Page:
Kristen Bialik works in public relations in Milwaukee, WI. When she’s not doing that, she’s trying to learn Korean, trying to write short stories, or trying to scheme up ways she can work for Conan O’Brien in Burbank. They’re works in progress.


by Chris Martin
July 27, 2014
Some titles are inescapable. The Day the Earth Stood Still, Bring Me the Head of Alfredo Garcia, and Don’t Look Now all carry that spark of burning curiosity that is the basic draw of all genre films. They give you an effect or a demand without revealing the subject of the action. We don’t know why the Earth stood still, or what Alfredo Garcia did, nor do we know what we can’t look at now and why not, but in all these cases the less known about the subject makes the film that much more appetizing. Surf Nazis Must Die may reveal too many of its cards at the forefront, despite the fact that its commanding, declarative tone does raise, arguably unneeded, questions. Its absurd power is too great to hide behind such things as nuance and subtlety. Swastikas on wetsuits and switchblades on surfboards cannot, and should not, be hidden behind a curtain of restraint. Life is too short to keep flamboyantly dressed surfing fascists out of the limelight..
Christopher Martin recently graduated from the University of Massachusetts, Amherst with a degree in English and a specialization in Film Studies. Shockingly, he is currently underemployed. In his free time Chris likes to read old science fiction novels, enjoy what little nightlife Western Massachusetts has to offer, and watch as many films as possible. He also spends too much time on Tumblr.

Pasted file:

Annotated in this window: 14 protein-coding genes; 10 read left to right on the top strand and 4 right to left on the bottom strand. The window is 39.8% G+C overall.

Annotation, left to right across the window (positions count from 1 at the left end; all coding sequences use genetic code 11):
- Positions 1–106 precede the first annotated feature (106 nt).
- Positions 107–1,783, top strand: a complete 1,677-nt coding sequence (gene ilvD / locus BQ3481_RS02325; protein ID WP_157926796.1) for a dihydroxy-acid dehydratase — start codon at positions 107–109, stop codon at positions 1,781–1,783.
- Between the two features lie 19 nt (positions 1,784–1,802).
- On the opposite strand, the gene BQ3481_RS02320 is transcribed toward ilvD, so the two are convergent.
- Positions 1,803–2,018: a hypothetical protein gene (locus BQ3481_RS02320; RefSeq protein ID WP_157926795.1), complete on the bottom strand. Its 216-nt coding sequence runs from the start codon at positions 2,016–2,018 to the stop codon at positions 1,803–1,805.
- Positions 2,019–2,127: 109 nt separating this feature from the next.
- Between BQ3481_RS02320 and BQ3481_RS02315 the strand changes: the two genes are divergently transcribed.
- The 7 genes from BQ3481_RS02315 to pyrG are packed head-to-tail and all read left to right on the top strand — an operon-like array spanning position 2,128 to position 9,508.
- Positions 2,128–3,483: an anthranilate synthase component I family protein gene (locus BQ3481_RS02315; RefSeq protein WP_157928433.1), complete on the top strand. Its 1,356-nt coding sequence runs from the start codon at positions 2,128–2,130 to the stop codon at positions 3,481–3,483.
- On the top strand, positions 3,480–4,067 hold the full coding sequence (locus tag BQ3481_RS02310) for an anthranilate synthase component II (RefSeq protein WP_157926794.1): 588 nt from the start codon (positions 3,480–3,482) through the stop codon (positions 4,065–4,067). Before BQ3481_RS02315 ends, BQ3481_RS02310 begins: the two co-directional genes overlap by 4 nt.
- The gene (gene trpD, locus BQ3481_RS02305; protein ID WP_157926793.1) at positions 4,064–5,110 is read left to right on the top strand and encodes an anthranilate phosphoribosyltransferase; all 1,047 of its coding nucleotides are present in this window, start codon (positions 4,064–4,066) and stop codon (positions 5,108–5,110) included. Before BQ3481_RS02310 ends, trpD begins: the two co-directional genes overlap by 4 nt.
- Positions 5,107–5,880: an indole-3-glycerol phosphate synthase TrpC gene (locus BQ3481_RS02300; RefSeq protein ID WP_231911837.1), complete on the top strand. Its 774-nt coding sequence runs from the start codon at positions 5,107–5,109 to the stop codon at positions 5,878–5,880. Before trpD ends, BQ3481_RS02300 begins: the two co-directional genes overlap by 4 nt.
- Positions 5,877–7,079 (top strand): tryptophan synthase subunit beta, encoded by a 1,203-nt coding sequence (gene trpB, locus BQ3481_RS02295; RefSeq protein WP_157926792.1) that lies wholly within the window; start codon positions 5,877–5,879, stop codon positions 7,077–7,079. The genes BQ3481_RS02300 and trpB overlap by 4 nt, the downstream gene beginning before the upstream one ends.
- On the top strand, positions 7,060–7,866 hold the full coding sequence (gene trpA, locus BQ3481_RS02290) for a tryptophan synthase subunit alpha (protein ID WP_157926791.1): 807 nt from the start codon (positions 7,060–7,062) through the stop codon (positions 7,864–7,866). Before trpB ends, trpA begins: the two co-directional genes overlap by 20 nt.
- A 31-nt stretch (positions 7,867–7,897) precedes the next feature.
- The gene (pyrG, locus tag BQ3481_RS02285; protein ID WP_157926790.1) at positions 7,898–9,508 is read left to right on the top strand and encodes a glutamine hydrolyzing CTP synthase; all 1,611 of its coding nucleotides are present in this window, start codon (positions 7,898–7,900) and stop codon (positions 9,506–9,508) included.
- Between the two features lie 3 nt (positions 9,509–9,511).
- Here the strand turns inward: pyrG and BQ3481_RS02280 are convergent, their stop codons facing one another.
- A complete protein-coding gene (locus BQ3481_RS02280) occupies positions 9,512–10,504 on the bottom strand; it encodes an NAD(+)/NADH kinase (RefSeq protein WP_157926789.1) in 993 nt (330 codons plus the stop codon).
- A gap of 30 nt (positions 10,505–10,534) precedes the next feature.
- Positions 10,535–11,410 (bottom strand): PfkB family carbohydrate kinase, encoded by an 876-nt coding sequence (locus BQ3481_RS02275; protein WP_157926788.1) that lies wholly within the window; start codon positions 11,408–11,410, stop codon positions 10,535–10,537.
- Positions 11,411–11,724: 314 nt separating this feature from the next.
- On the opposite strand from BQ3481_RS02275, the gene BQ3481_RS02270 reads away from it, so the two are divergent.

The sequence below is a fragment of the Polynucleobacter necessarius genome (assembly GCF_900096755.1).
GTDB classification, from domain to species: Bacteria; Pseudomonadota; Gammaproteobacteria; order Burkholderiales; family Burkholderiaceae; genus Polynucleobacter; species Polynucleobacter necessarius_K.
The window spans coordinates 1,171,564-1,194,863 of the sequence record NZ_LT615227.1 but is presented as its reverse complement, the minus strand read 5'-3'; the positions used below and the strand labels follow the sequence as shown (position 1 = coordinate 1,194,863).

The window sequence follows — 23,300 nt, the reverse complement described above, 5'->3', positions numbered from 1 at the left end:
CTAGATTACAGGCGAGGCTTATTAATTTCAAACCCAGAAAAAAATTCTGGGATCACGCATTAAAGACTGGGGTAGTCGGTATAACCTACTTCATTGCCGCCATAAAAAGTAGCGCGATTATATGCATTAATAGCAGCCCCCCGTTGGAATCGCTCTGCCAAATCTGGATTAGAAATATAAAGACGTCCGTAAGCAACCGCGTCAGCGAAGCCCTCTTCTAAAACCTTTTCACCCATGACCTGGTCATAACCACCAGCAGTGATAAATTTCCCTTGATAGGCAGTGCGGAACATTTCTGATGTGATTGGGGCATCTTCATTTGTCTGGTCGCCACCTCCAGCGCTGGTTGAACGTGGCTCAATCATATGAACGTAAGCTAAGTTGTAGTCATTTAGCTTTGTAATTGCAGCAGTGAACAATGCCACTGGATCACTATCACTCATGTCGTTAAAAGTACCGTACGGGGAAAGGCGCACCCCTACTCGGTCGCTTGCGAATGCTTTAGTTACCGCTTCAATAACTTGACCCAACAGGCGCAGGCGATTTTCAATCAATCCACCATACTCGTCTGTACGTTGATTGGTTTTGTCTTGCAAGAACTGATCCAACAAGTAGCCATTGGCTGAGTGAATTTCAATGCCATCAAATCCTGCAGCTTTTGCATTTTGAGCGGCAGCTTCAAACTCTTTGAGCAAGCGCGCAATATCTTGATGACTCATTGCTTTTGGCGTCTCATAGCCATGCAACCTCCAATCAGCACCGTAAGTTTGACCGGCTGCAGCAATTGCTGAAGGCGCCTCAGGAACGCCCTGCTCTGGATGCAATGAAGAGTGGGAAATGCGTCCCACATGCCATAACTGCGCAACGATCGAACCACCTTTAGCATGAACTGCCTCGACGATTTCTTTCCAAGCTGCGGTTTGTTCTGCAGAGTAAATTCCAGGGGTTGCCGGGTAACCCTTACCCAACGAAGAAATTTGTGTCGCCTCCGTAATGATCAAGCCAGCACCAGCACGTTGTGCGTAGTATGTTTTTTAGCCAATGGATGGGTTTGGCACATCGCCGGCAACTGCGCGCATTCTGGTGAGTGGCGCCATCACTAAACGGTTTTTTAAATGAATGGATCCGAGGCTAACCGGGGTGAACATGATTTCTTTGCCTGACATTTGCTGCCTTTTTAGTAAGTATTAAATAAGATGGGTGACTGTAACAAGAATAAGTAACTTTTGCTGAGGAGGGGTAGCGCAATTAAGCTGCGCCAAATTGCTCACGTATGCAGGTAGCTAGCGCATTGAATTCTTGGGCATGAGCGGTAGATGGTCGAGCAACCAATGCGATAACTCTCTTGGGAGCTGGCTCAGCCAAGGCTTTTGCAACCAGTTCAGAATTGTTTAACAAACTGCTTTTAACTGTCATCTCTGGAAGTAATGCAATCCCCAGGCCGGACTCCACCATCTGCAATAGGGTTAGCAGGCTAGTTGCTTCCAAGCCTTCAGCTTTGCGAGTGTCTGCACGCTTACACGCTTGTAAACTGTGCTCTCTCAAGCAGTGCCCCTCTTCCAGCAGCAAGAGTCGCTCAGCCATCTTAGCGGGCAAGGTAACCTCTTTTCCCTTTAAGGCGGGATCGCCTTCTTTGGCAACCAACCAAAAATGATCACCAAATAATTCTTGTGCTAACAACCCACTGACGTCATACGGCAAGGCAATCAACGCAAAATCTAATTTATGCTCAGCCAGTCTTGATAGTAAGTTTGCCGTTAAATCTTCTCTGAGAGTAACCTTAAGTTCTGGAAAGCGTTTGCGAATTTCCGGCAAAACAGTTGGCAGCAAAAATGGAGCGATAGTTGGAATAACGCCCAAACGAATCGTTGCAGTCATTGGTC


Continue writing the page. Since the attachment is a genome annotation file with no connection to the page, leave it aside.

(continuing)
by Casey Dewey
July 26, 2014
In 1959, the United States of America inducted it’s 50th state in the nation, Hawaii. Polynesian mania hit America’s mainland middle class like a tidal wave. Backyard luaus were an excuse to show off your new tiki hut. Tiki Lounges were erected from coast to coast, letting patrons have a chance to sip cold, exotic drinks like The Scorpion and the The Blue Hawaii, while tropical birds shrieked and squawked in a glass cages behind the bar. Lounge lizards Martin Denny, Arthur Lyman and Les Baxter provided the soundtrack to America’s latest trend: inviting you to close your eyes, hear the waves, and maybe feel the grass skirts of the Hula Girls softly tickle you while you drank your lunch. America’s restless youth latched on to something else Hawaii’s inclusion brought: surf culture. And every youth culture has to have it’s own soundtrack...
Casey Dewey resides in Tucson, Arizona. He's a film writer for the Tucson Weekly and host of "Deep Red Radio" , a radio show dedicated to film soundtracks on 91.3 KXCI FM. He enjoys tacos, cervezas and garlic in everything. He wakes up every morning to a fresh pot of black coffee and at least two hours of Dragnet on TV.